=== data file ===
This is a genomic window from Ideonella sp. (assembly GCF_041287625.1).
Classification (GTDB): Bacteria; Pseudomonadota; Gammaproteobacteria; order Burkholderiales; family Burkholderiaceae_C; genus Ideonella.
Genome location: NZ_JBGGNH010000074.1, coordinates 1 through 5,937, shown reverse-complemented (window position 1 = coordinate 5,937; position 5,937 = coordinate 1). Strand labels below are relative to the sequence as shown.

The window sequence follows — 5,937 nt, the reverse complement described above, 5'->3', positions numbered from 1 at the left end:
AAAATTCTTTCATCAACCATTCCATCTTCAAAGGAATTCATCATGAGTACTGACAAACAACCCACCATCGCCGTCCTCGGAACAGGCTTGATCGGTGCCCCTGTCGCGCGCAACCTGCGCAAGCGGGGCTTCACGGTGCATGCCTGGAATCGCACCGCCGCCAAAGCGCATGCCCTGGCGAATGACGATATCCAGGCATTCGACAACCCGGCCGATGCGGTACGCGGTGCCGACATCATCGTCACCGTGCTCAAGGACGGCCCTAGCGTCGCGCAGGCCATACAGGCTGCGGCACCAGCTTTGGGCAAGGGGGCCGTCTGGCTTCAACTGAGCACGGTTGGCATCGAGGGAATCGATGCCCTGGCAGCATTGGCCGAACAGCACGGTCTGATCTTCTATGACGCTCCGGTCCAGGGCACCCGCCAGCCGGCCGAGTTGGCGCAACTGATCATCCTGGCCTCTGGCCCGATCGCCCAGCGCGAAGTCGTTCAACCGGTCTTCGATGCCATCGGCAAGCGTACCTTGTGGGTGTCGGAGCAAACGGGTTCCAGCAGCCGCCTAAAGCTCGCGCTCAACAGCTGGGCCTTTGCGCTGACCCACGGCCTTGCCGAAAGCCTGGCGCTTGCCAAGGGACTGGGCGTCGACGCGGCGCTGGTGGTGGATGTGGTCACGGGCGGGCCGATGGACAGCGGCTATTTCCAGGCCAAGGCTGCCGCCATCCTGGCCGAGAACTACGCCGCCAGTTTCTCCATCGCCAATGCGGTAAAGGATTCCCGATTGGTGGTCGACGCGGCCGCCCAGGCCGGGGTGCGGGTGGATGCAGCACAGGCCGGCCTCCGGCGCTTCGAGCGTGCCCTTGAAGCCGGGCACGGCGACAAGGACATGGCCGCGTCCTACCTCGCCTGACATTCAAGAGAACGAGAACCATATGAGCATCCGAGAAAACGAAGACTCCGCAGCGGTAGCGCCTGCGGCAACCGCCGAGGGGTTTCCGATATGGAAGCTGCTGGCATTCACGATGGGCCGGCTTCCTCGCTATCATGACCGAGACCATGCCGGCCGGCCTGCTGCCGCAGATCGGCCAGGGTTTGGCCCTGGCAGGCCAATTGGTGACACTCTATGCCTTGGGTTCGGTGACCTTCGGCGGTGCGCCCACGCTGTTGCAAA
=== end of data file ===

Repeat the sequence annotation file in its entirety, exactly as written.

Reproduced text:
This is a genomic window from Ideonella sp. (assembly GCF_041287625.1).
Classification (GTDB): Bacteria; Pseudomonadota; Gammaproteobacteria; order Burkholderiales; family Burkholderiaceae_C; genus Ideonella.
Genome location: NZ_JBGGNH010000074.1, coordinates 1 through 5,937, shown reverse-complemented (window position 1 = coordinate 5,937; position 5,937 = coordinate 1). Strand labels below are relative to the sequence as shown.

The window sequence follows — 5,937 nt, the reverse complement described above, 5'->3', positions numbered from 1 at the left end:
AAAATTCTTTCATCAACCATTCCATCTTCAAAGGAATTCATCATGAGTACTGACAAACAACCCACCATCGCCGTCCTCGGAACAGGCTTGATCGGTGCCCCTGTCGCGCGCAACCTGCGCAAGCGGGGCTTCACGGTGCATGCCTGGAATCGCACCGCCGCCAAAGCGCATGCCCTGGCGAATGACGATATCCAGGCATTCGACAACCCGGCCGATGCGGTACGCGGTGCCGACATCATCGTCACCGTGCTCAAGGACGGCCCTAGCGTCGCGCAGGCCATACAGGCTGCGGCACCAGCTTTGGGCAAGGGGGCCGTCTGGCTTCAACTGAGCACGGTTGGCATCGAGGGAATCGATGCCCTGGCAGCATTGGCCGAACAGCACGGTCTGATCTTCTATGACGCTCCGGTCCAGGGCACCCGCCAGCCGGCCGAGTTGGCGCAACTGATCATCCTGGCCTCTGGCCCGATCGCCCAGCGCGAAGTCGTTCAACCGGTCTTCGATGCCATCGGCAAGCGTACCTTGTGGGTGTCGGAGCAAACGGGTTCCAGCAGCCGCCTAAAGCTCGCGCTCAACAGCTGGGCCTTTGCGCTGACCCACGGCCTTGCCGAAAGCCTGGCGCTTGCCAAGGGACTGGGCGTCGACGCGGCGCTGGTGGTGGATGTGGTCACGGGCGGGCCGATGGACAGCGGCTATTTCCAGGCCAAGGCTGCCGCCATCCTGGCCGAGAACTACGCCGCCAGTTTCTCCATCGCCAATGCGGTAAAGGATTCCCGATTGGTGGTCGACGCGGCCGCCCAGGCCGGGGTGCGGGTGGATGCAGCACAGGCCGGCCTCCGGCGCTTCGAGCGTGCCCTTGAAGCCGGGCACGGCGACAAGGACATGGCCGCGTCCTACCTCGCCTGACATTCAAGAGAACGAGAACCATATGAGCATCCGAGAAAACGAAGACTCCGCAGCGGTAGCGCCTGCGGCAACCGCCGAGGGGTTTCCGATATGGAAGCTGCTGGCATTCACGATGGGCCGGCTTCCTCGCTATCATGACCGAGACCATGCCGGCCGGCCTGCTGCCGCAGATCGGCCAGGGTTTGGCCCTGGCAGGCCAATTGGTGACACTCTATGCCTTGGGTTCGGTGACCTTCGGCGGTGCGCCCACGCTGTTGCAAA